Google giving European users a choice of browser & search engine, while getting fined, again!

Google giving European users a choice of browser & search engine, while getting fined, again!

Google has announced on March 19th, through a blog post by their SVP of global affairs Kent Walker, that they intend to "do more to ensure that Android phone owners know about the wide choice of browsers and search engines available." This probably means they are going to present users with a browser-ballot, similar to the one the European Commission imposed on Microsoft in 2009. The similarities with Microsoft do not stop there. Here is what to expect:


We could have a ballot on Android as the one Windows 7 had

Just like Microsoft's, Google's relationship with the European Union is a difficult one. As early as last year Google was fined by the EU a record 4.34 billion Euro for illegal practices. They violated antitrust rules regarding Android mobile devices, to strengthen the dominance of Google's search engine. What does this mean? The European Commission, which is an institution of the EU in charge of upholding rules, investigated Google and decided they were abusing their dominant market position by restricting competition. Just like, you guessed it, Microsoft did with Windows. As a result, if you live in Europe, you might unlock your smartphone one day to find the option to choose a new browser and a new search engine instead of the default Google Chrome browser, and the Google search engine.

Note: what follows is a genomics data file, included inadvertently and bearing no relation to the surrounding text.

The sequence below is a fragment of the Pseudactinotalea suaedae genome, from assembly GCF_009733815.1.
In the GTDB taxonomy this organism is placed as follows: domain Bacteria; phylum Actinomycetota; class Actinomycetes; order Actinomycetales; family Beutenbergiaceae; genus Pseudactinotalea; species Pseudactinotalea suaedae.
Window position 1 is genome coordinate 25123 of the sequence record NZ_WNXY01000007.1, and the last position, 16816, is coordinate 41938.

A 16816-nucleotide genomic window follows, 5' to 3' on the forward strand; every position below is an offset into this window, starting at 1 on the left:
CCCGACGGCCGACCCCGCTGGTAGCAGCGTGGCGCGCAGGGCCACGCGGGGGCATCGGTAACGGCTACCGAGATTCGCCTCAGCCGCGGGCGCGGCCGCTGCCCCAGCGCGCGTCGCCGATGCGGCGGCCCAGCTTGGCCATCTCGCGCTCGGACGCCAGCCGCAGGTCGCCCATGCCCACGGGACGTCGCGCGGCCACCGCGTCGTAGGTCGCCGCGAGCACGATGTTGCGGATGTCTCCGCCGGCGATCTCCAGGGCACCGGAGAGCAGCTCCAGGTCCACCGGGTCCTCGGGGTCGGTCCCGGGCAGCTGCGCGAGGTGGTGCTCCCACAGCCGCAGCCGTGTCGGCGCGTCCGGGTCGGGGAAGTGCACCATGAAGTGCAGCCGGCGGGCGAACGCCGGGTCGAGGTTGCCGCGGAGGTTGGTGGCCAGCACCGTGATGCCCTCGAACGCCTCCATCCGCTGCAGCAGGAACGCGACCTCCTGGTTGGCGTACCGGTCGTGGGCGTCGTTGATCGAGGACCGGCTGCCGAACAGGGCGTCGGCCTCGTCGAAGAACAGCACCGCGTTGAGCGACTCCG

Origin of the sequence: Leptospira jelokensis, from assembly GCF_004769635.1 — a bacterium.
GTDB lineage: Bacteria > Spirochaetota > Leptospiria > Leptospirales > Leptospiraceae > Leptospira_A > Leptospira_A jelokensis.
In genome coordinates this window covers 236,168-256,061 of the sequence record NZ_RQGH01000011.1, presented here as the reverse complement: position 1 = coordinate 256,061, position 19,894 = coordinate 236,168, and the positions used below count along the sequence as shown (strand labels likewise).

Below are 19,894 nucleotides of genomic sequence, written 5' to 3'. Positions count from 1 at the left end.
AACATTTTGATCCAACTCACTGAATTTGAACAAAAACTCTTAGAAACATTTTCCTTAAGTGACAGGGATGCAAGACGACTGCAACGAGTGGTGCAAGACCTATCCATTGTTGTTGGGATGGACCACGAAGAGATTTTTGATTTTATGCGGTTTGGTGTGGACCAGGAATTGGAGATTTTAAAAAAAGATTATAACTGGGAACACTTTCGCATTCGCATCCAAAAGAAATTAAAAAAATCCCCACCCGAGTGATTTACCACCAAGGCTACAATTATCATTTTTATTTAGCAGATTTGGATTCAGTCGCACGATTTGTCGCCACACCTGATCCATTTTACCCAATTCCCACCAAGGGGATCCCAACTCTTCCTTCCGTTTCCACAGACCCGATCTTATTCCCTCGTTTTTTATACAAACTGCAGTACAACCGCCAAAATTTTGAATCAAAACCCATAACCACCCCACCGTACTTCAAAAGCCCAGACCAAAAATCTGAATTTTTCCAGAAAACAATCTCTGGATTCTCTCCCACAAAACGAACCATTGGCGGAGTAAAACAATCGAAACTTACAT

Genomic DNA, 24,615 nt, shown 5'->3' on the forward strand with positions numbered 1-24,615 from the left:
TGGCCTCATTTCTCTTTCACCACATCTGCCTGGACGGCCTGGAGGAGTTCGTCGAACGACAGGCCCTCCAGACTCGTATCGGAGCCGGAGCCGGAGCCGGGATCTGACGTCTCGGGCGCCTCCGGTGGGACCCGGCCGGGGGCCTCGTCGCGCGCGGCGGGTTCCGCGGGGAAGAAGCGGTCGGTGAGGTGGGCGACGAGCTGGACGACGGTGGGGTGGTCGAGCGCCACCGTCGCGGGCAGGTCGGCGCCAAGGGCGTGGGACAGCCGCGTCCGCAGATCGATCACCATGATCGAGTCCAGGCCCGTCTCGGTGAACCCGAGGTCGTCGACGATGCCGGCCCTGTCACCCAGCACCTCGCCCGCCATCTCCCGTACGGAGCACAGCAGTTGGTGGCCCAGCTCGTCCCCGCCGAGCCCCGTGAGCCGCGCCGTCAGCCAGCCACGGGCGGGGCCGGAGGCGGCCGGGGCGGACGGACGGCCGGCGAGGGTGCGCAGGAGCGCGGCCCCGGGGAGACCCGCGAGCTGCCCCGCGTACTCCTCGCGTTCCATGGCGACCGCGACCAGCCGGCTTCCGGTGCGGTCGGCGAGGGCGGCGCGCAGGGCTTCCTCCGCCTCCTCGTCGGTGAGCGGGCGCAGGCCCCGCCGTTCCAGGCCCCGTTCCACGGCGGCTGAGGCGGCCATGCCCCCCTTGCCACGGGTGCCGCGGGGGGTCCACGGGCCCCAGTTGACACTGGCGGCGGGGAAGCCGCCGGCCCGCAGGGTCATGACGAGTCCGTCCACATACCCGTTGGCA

The European Commission has determined that most people use their preinstalled search engine. This measure might force users to make a documented search and open the door to other companies and developers, giving them a fighting chance in spite of Google's growing empire. Imagine having a mobile version of Microsoft's browser ballot from Windows 7, this time on all Android smartphones sold in Europe.

Microsoft's browser ballot for Windows 7
Microsoft's browser ballot for Windows 7

Wait… there's more to Google's love and hate relationship with the European Union

The bad news for Google does not stop there: Commissioner Margrethe Vestager, in charge of competition policy (and probably the person Google perceives as their archnemesis), announced on March 20th, another fine for Google of €1.49 billion. This time it is for breaching antitrust laws related to the "illegal misuse of its dominant position in the market for the brokering of online search adverts."

This makes one wonder about the final statement from Kent Walker's blog post and Google's intentions to "demonstrate (...) continued commitment to operating in an open and principled way."

What do you think of the conflict between Google and the EU? Will an Android browser and search engine ballot lower Google's dominance?

What do you think about this conflict between Google and the EU? As one expert commented in this older news article, "The EU stance is arguably six to eight years too late. Android has already helped establish Google apps and services as essentials for consumers in the Western World. While the separation of apps from the operating system may help foster competition over the longer term, manufacturers will continue to need to offer Google services to be competitive and address consumer demand." What do you think? Is it too little, too late? Do you see this change as having a positive impact? Comment below and let's discuss.

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